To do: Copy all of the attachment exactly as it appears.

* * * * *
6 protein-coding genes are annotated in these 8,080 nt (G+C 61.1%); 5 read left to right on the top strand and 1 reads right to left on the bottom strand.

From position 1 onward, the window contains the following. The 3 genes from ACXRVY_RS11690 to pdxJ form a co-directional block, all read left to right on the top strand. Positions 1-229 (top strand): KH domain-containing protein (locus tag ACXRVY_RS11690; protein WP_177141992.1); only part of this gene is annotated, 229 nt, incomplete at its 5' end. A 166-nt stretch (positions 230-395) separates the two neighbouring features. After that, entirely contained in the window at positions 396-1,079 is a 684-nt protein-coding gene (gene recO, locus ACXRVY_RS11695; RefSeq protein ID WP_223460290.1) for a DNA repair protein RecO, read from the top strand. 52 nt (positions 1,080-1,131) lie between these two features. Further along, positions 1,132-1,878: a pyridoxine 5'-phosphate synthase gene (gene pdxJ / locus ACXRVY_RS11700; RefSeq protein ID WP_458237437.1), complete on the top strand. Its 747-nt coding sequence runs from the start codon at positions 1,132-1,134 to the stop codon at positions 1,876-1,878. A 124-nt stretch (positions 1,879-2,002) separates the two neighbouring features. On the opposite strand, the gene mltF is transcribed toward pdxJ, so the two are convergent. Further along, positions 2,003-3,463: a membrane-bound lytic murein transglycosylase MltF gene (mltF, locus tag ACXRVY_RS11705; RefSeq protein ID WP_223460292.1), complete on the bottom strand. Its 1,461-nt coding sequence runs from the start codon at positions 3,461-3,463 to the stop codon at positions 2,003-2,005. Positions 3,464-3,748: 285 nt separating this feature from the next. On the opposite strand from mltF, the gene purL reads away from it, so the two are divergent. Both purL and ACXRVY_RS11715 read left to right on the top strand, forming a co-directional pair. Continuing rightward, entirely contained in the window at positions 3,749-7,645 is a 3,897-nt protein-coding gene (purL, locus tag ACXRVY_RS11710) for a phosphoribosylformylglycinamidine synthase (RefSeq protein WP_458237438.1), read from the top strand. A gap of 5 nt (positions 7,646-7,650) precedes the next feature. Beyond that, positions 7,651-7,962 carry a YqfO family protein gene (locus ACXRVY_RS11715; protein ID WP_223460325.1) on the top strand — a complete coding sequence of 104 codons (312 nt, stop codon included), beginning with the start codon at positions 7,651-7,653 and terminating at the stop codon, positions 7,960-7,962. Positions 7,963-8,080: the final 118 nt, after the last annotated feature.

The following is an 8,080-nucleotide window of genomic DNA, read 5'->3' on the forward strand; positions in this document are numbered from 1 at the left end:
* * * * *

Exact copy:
6 protein-coding genes are annotated in these 8,080 nt (G+C 61.1%); 5 read left to right on the top strand and 1 reads right to left on the bottom strand.

From position 1 onward, the window contains the following. The 3 genes from ACXRVY_RS11690 to pdxJ form a co-directional block, all read left to right on the top strand. Positions 1-229 (top strand): KH domain-containing protein (locus tag ACXRVY_RS11690; protein WP_177141992.1); only part of this gene is annotated, 229 nt, incomplete at its 5' end. A 166-nt stretch (positions 230-395) separates the two neighbouring features. After that, entirely contained in the window at positions 396-1,079 is a 684-nt protein-coding gene (gene recO, locus ACXRVY_RS11695; RefSeq protein ID WP_223460290.1) for a DNA repair protein RecO, read from the top strand. 52 nt (positions 1,080-1,131) lie between these two features. Further along, positions 1,132-1,878: a pyridoxine 5'-phosphate synthase gene (gene pdxJ / locus ACXRVY_RS11700; RefSeq protein ID WP_458237437.1), complete on the top strand. Its 747-nt coding sequence runs from the start codon at positions 1,132-1,134 to the stop codon at positions 1,876-1,878. A 124-nt stretch (positions 1,879-2,002) separates the two neighbouring features. On the opposite strand, the gene mltF is transcribed toward pdxJ, so the two are convergent. Further along, positions 2,003-3,463: a membrane-bound lytic murein transglycosylase MltF gene (mltF, locus tag ACXRVY_RS11705; RefSeq protein ID WP_223460292.1), complete on the bottom strand. Its 1,461-nt coding sequence runs from the start codon at positions 3,461-3,463 to the stop codon at positions 2,003-2,005. Positions 3,464-3,748: 285 nt separating this feature from the next. On the opposite strand from mltF, the gene purL reads away from it, so the two are divergent. Both purL and ACXRVY_RS11715 read left to right on the top strand, forming a co-directional pair. Continuing rightward, entirely contained in the window at positions 3,749-7,645 is a 3,897-nt protein-coding gene (purL, locus tag ACXRVY_RS11710) for a phosphoribosylformylglycinamidine synthase (RefSeq protein WP_458237438.1), read from the top strand. A gap of 5 nt (positions 7,646-7,650) precedes the next feature. Beyond that, positions 7,651-7,962 carry a YqfO family protein gene (locus ACXRVY_RS11715; protein ID WP_223460325.1) on the top strand — a complete coding sequence of 104 codons (312 nt, stop codon included), beginning with the start codon at positions 7,651-7,653 and terminating at the stop codon, positions 7,960-7,962. Positions 7,963-8,080: the final 118 nt, after the last annotated feature.

The following is an 8,080-nucleotide window of genomic DNA, read 5'->3' on the forward strand; positions in this document are numbered from 1 at the left end: